I've created the following luks@.service service for systemd:

Description=Cryptography Setup for '%I'

ExecStart=/usr/lib/systemd/systemd-cryptsetup attach '%I.luks' '/dev/mapper/%I' '%h/%I/secret.key' 'luks,header=%h/%I/header'
ExecStop=/usr/lib/systemd/systemd-cryptsetup detach '%I.luks'


The idea is to decrypt certain LUKS-encrypted xxx device as xxx.luks only for a given user, who enables the service with, for example:

systemctl --user enable luks@xxx

Unfortunately, even testing it with

systemctl --user start luks@xxx

fails as it always returns with exit code 1 without stating the actual reason. To me it was clear that the problem is likely in permissions. That is I know for sure that in order to manually trigger cryptsetup luksOpen ..., one has to elevate the shell, e.g. with sudo. Indeed, if I issue

sudo systemctl start luks@xxx

it works like a charm and similarly

sudo systemctl enable luks@xxx

would work for boot phase.

For such system-wide installation, it is of course needed to modify the service by replacing %h with the actual home directory of a giver user, which is ugly and does not serve the final purpose anyway.

Now, I'm aware of pam_mount which is capable of doing similar mounting (which I cannot use because it does not support detached LUKS headers and because it actually mounts devices, something what I don't want) on per user basis and, in fact, pam_systemd launches systemctl --user, so there definitely should be a way to obtain privileges during boot on per user basis to perform the device decryption.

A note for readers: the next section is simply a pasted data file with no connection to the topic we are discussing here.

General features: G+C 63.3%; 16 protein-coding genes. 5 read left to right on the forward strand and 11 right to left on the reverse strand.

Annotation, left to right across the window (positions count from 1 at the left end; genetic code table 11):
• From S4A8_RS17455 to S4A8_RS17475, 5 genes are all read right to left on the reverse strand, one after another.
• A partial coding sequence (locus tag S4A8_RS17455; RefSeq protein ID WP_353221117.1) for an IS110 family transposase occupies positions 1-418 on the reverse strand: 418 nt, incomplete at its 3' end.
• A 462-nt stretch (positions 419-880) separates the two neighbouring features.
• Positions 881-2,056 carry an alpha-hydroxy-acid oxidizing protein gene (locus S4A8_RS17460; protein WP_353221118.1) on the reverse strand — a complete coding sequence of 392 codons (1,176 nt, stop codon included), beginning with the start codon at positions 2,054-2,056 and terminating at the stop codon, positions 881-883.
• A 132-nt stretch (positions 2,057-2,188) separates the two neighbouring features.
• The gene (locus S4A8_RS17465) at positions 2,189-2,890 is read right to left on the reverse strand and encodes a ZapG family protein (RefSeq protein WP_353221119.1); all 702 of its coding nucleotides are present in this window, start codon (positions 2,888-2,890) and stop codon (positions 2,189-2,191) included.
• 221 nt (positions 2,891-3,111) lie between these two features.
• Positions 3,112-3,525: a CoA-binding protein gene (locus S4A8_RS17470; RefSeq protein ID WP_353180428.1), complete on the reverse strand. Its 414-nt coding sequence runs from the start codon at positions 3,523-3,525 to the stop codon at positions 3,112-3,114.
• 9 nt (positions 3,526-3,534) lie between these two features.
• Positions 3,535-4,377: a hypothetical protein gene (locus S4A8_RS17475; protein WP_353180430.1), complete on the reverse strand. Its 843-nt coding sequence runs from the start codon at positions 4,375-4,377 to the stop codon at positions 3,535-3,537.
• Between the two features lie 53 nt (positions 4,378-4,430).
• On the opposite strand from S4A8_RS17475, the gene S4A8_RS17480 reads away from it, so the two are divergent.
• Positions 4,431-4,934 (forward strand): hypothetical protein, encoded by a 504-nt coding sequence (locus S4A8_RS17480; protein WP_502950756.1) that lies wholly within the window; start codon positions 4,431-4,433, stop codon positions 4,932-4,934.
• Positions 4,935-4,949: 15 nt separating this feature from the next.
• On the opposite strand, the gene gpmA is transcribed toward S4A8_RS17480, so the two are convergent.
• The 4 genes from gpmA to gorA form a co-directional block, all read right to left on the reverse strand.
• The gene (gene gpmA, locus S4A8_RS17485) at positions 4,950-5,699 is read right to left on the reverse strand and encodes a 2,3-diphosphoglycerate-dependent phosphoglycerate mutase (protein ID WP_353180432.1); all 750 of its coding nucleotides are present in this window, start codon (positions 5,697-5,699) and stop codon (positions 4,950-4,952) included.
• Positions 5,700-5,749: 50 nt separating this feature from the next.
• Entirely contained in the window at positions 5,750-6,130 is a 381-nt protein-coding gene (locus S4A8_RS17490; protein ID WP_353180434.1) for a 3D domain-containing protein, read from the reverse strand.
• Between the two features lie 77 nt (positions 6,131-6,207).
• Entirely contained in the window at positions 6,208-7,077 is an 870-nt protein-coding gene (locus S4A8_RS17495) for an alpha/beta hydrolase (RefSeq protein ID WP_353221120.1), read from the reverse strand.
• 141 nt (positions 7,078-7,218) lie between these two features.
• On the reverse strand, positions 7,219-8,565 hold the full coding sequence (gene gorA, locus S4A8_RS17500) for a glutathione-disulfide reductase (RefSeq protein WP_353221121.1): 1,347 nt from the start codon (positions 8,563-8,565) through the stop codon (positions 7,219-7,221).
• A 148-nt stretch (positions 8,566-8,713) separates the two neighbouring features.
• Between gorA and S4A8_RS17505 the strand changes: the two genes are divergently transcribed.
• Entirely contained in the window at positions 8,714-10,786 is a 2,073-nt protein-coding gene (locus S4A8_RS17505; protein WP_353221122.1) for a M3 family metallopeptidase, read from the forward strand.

By the way, failure symptoms of

systemctl --user enable luks@xxx

are even worse than those of testing it with

systemctl --user start luks@xxx

(which only returns exit code 1). That is I cannot even log in with the given user as it complains about

Failed to create bus connection: No such file or directory

because XDG_RUNTIME_DIR and DBUS_SESSION_BUS_ADDRESS are not set anymore, while they should have been by the systemd-logind.service service. Clearly, luks@xxx somehow breaks the whole initialization process but due to insufficient information in journal, I cannot identify exactly why. Thus, my current suspicion about lack of permissions still remains.

Looking forward to educated proposals. Thank you.


2 Answers 2


An alternative solution would be to edit the sudoers file to add permissions for the user in question to run /usr/lib/systemd/systemd-cryptsetup with root permissions with NOPASSWD option enabled.

You would then edit your (user-specific) service file above to read:

ExecStart=/usr/bin/sudo /usr/lib/systemd/systemd-cryptsetup attach '%I.luks' '/dev/mapper/%I' '%h/%I/secret.key' 'luks,header=%h/%I/header'
ExecStop=/usr/bin/sudo /usr/lib/systemd/systemd-cryptsetup detach '%I.luks'

I'm not sure whether you would also have to enable !requiretty for this to work


To increase security around this, especially for a multiple-user system, I'd highly recommend creating a couple of scripts to perform the 'attach' and 'detach' steps on behalf of the user rather than giving sudo access to /usr/lib/systemd/systemd-cryptsetup directly, as otherwise any user that is given access to run this command can potentially interfere with other encrypted volumes.